CS7 Thunderstorms Case Study - 4 June 2019
Background:From the end of May conditions across Europe begin to become favourable for the development of severe thunderstorms. This can occur in many different ways, though one of the more well-known and common modes is the 'Spanish Plume', which despite its name, is a meteorological process that can originate from airmasses over North Africa, as well as the more recognised plumes that affect the UK and originate from the Meseta Central in Spain, where it derives its name from.
Very warm or hot and dry air that forms in North Africa, or over the Iberian plateau, is drawn north in the backing (anticlockwise) upper flow that develops in advance of an extending upper trough out in the Northeast Atlantic. This increasingly meridional flow transports this hot and dry air further and further north, ascending as it does so through isentropic upgliding/strong thermal advection, with it already having some altitude having originated over relatively modest high ground. This creates an elevated mixed layer (EML), typically characterised by high potential temperature with steep lapse-rates approaching a DALR (Dry Adiabatic Lapse Rate of 9.8K / km), which along with the cooling that occurs at lower levels in the higher latitudes that it drifts towards, has the effect of capping the boundary layer.
This environment is sometimes described as the classic 'loaded gun' type profile, where heat is able to build beneath the strong capping inversion without releasing any of the CAPE (Convective Available Potential Energy) that lies above. If sufficient heat and moisture is added to the boundary layer, or some external forcing helps to erode the cap, then all of the CAPE can be released at once and produce a large and potentially severe thunderstorm, owing to the steep lapse rates in the EML.
Storm Mode and Severity:The severity and type of storm mode is dictated by a delicate balance between the amount of CAPE and vertical wind shear in the lowest few km of the atmosphere. Where these two balance precisely the most severe thunderstorm mode, the 'supercell' can develop. If there is too much shear in an environment where only small amounts of CAPE exist, potential storms are simply torn apart well before developing significant organisation; or in some cases where there is modest CAPE and large shear they can develop into NCFRs (Narrow Cold Frontal Rain bands), which can be the most common cause of tornadoes in the UK.
High CAPE in low vertical wind shear environments tends to produce short-lived pulse storms/cells that cannot become organised and rain themselves out. This is because the downdraught does not become tilted, which leads to it effectively killing or cutting off the inflow of the developing storm. A subtle balance is required with increasing CAPE supported by increasing amounts of vertical wind shear to help provide the perfect ingredients, this is typically found to be a Bulk Richardson Number (ratio related to the consumption of turbulence divided by the shear production of turbulence) of between 15 and 40, anything significantly above 40 generally indicates less severe convection is likely. This number is available on Visual Weather tephigrams for quick assessment.
Case Study - NE France, Belgium/Netherlands/Luxembourg, 4 June 2019The WV (Water Vapour) and 300hPa Geopotential Height loop hows the extending upper trough across to the west of the UK, with the jet clearly defined running SSW to NNE across NE France and through SW England, with its exit located across southern Scotland. To the east of the jet, upstream of the ridge axis there was a plume extending northward, indicated at 700hPa by a narrow plume of >16C Wet Bulb Potential Temperature (see Figure 2, right). On the edge of this plume storms were initiated soon after 15 Z in the boundary layer across NE France, and then continued to develop widely across the Netherlands, Belgium and Luxembourg before upscaling into a large MCS that continued north across southern North Sea and towards Denmark and Norway, broadly following the mid-level steering flow.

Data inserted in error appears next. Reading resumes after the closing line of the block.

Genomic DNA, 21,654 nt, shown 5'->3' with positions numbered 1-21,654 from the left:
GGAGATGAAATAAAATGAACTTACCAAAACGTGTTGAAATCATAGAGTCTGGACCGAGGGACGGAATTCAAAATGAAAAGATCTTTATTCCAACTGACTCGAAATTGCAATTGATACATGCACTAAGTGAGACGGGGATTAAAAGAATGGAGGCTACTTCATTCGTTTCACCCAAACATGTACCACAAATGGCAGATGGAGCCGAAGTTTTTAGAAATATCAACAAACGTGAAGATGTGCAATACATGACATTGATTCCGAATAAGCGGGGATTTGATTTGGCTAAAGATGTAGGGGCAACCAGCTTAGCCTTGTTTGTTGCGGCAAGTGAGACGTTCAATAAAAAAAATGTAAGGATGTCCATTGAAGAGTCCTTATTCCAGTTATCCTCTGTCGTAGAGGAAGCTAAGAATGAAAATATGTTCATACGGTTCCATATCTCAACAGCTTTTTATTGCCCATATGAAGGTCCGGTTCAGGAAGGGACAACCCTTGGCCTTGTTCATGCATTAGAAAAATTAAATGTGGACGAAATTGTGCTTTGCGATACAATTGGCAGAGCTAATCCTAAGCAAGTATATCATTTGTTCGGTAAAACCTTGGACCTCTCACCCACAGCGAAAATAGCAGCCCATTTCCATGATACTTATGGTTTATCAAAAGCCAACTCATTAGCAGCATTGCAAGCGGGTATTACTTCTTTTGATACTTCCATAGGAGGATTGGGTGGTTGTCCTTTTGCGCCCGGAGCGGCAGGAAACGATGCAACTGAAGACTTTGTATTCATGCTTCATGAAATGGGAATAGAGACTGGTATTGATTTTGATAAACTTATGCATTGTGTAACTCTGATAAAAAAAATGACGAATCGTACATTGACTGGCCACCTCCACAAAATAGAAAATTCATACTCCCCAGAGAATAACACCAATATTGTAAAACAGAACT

An actual radiosonde ascent from Essen in NW Germany at 17 Z (see Figure 3, left), slightly forward of the main plume shows how unstable the atmosphere is. Modifying the ascent slightly to give the observed conditions from the area near where convection initially broke out, suggests that a very large amount of CAPE is likely to be released.
The EML is clearly discernible above around 800 hPa, and the small capping inversion appears to have become eroded, this allowing the release of large amounts of CAPE once that capping inversion could be overcome, aided further by the development of convection which cool this layer. Further to this, there is a modest amount of shear in the lowest few km, this is limited to the lowest 1.5km, below around 850 hPa.
The Bulk Richardson number from this ascent was near to 10, which is close to the number required for the development of severe organised convection, but suggests that shear of around 45–50 knots slightly dominated over CAPE and this may have organised the convection into a weak derecho (which is a form of squall or straight-line wind storm, capable of damaging gusts).
The CAPE value calculated from the construction in Figure 3 (2403 J/kg) is an overestimate that fails to account for, among other things, processes such as entrainment. More realistic values of the order 1000–1500 J/kg forecast by the Euro 4 model over the area of interest (see Figure 4, below). These figures of 1500 J/kg are very high for the more temperate regions of NW Europe and are another clear sign of the potential for severe convection. Associated with the thunderstorms there were some significant gusts recorded of the order 50 to 55 knots, locally 60 knots (see Figure 5, below left, which shows reported gusts at 19 Z and 20 Z across the area where convection broke out). In this next part of this blog we will consider two different empirical techniques that have been shown to provide a reasonable “rough” first estimate in such situations, though it is worth noting that these techniques fail to consider processes such as precipitation loading and will struggle to provide anything but a rough approximation to the processes involved, especially when forecasting MCSs.